Jacob Szeto of Oregon Capitol News reports on August 5, 2011 that the city of Oakridge in Oregon is so broke that the city planning commissioner George Custer is soliciting private loans from citizens.
Oakridge’s fiscal crisis began when its bank statement showed the City had $420,000 less than planned, which led to the announcement that 8 city employees — about one quarter of the staff — will be laid off to fill the yawning budget gap.
Custer is a volunteer planning commissioner for the City of Oakridge and claims he was not working on behalf of the City. Instead, he was soliciting loans for the City as a “concerned citizen.” But both the city administrator Gordon Zimmerman and the mayor Donald Hampton knew about the plan and considered it an option to keep the City from defaulting on its payments and going into bankruptcy.
Custer says that half a dozen citizens have agreed to give the City a loan if a loan from the bank does not materialize, but the list of citizens will remain anonymous for now.
Not all of the citizens solicited to loan the City money were happy. Eddie Roberts, an 87-year-old man, and well-known figure in the City of Oakridge and Westfir, says Custer, a man he has never met, asked him to loan the City money, to which he replied no. “Why would I loan them money if they can’t even balance their checkbook each month?” asked Roberts.
The City recently discovered it had far less money than officials thought. The adopted budget has the City about $420,000 richer than it actually is. For a city with a general fund budget of just over $3 million, a $420,000 budget mishap is a big deal.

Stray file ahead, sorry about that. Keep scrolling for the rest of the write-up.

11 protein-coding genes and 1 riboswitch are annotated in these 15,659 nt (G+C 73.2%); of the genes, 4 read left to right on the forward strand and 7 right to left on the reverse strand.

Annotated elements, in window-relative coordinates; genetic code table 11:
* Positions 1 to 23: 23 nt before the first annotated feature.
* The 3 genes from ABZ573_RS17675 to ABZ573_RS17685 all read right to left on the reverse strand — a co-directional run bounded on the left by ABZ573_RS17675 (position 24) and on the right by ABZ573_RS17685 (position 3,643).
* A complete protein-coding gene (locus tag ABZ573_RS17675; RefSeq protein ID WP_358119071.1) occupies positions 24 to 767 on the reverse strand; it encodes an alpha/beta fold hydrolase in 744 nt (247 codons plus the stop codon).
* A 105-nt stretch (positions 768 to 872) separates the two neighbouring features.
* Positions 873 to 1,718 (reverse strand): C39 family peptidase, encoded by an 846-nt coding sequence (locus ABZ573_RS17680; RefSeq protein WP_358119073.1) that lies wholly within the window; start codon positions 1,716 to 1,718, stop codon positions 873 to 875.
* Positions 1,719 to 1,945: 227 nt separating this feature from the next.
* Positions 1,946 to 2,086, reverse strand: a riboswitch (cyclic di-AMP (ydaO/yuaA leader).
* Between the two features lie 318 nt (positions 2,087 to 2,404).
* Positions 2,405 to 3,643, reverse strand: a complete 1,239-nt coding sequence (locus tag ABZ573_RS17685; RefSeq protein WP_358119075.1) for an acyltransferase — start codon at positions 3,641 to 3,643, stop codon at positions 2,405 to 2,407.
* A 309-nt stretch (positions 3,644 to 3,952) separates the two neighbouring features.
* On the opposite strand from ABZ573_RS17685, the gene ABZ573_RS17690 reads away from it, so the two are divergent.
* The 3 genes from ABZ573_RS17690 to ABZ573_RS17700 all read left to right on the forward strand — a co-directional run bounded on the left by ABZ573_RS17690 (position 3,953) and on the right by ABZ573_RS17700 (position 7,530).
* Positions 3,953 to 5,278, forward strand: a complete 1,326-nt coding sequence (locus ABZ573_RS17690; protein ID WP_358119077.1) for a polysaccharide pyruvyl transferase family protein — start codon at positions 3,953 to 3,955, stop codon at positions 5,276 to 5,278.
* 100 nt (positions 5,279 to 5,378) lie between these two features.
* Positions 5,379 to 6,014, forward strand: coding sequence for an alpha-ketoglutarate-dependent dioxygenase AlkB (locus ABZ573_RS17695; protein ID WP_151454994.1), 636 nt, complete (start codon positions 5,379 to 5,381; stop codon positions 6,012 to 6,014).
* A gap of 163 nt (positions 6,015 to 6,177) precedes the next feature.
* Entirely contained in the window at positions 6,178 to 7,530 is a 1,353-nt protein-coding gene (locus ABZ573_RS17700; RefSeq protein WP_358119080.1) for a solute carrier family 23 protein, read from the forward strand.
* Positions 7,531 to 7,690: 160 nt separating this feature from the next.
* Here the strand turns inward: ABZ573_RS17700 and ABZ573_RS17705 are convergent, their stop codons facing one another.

The City of Oakridge has not completed an audit since 2008, something Zimmerman blames on “the difficulty in making the numbers work.” The 2009 audit currently in process has run into a number of problems, resulting in delays and the auditor’s refusal to sign off on the audit. At issue is a $67,000 temporary account with insufficient documentation. But this isn’t this first time auditors have said the City has insufficient documentation. In the 2008 audit, auditors noted a total of eight “significant deficiencies”:
- Lack of internal control policies;
- Difficulties in obtaining documentation;
- Untimely account balance reconciliations;
- Lack of compensating controls in: journal entries, bank reconciliations, cash disbursements, and utility billing revenues;
- No consistent process of journal entry reviews;
- Excessive journal entries made to correct or adjust initial journal entries;
- Bank reconciliations were not correctly reconciled to the general ledger;
- The City did not keep adequate backup for adjustments to customers’ utility accounts.
Zimmerman says most of the 2008 deficiencies have been addressed but couldn’t say which ones.
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